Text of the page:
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Rory McIlroy’s form points to a major challenge

Current world No 1 Tiger Woods, left, and Rory McIlroy walk to the eighth tee. Picture: Reuters

Current world No 1 Tiger Woods, left, and Rory McIlroy walk to the eighth tee. Picture: Reuters

  • by MARTIN DEMPSTER
 

THE world’s best golfer is back. And, on the strength of a scintillating opening nine-under-par 63 in the Omega Dubai Desert Classic that was described as “sublime” by playing partner Stephen Gallacher, it might only be a matter of time before Rory McIlroy reclaims that position officially again from Tiger Woods in the global rankings.

Looking as though he belonged in the exalted company of both Woods and McIlroy in the day’s marquee group, Gallacher launched his defence of the title at the Emirates Golf Club with a splendid six-under-par 66.

His round, which was illuminated by an eagle at the 18th – his ninth – drew praise from the pacesetter.

“Stephen played well today – shooting six-under is a great way to start his defence,” observed McIlroy.

In a better-ball of 59 – the trio had just one dropped shot between them – Woods was also pretty pleased with his 68.

An opening birdie at the par-5 tenth helping him to immediately forget last Saturday’s 79 in the Farmers Insurance Open at Torrey Pines, although, after reaching the turn in four-under, the birdies then dried up for the two-times winner.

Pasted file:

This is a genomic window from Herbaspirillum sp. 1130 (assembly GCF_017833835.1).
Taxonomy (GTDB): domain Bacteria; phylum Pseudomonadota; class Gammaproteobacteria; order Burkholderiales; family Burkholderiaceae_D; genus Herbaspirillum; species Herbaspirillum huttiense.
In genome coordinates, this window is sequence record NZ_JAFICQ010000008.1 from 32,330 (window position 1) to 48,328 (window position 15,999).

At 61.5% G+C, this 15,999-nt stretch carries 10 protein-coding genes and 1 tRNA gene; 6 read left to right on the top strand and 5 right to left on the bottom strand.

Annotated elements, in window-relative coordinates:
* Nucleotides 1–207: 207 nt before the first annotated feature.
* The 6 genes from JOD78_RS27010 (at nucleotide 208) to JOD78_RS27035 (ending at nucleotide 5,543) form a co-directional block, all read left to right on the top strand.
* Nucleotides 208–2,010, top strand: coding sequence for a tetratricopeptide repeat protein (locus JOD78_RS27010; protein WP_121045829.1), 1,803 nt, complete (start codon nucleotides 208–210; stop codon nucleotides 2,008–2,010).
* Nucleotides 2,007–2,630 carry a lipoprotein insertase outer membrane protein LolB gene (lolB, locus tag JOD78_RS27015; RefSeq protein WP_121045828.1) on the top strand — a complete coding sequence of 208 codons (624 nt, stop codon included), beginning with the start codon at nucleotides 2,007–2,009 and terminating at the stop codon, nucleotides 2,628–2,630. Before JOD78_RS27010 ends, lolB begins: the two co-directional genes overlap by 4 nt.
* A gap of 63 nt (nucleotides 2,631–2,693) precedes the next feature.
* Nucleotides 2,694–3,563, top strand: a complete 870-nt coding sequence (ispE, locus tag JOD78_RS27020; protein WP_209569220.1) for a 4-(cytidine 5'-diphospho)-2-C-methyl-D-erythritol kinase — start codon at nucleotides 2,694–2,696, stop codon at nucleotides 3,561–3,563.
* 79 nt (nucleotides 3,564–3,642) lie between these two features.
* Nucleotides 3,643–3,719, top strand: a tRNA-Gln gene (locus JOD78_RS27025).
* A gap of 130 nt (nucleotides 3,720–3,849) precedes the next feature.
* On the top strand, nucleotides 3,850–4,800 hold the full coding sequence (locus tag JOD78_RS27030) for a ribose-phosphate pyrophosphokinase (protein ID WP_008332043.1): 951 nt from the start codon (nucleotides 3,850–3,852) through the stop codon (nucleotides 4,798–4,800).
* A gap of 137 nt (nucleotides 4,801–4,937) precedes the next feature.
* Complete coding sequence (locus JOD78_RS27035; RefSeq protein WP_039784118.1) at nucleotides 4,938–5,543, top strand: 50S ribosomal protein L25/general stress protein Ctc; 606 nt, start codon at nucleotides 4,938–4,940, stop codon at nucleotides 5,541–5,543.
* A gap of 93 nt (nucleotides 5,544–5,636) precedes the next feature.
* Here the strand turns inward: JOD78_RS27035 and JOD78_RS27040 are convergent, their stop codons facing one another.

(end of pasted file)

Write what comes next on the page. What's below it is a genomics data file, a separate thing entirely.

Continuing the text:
He was left five shots adrift of McIlroy on a day that belonged to the 24-year-old Northern Irishman, even though a three-shot lead he held for most of the afternoon was trimmed to a couple late on as Edoardo Molinari, the former Scottish Open champion, came in with a 65 to confirm his gradual recovery from a career-threatening wrist injury that required surgery last year.

McIlroy should already have won his first event of 2014. He would have arrived here as the HSBC Abu Dhabi champion but for a careless mistake in the third round just under a fortnight ago that landed him with a two-shot penalty for a rules infringement.

Nevertheless, the Northern Irishman served notice in that event, especially in the way he drove the ball on a US Open-style course, that a special year could be in the offing.

McIlroy has clearly turned the corner after a frustrating 2013 campaign that only produced one bright note – an Australian Open win in Melbourne in the dying embers of the year.

McIlroy used the break between the opening leg of the European Tour’s Middle East Swing and this event, the last of the three tournaments, to practice at the nearby Els Club, where he shot a ten-under-par 62 in one round.

With the driver working imperiously again yesterday and his iron play just as impressive, McIlroy had that number in his sights once more after covering his first 12 holes in eight-under. “I wanted to shoot two 62s in one week, but it wasn’t quite possible,” said the two-times major winner, although he certainly wasn’t grumbling, having signed for his best score since carding just such a 62 when winning the PGA Tour’s Wells Fargo Championship at Quail Hollow in May 2010.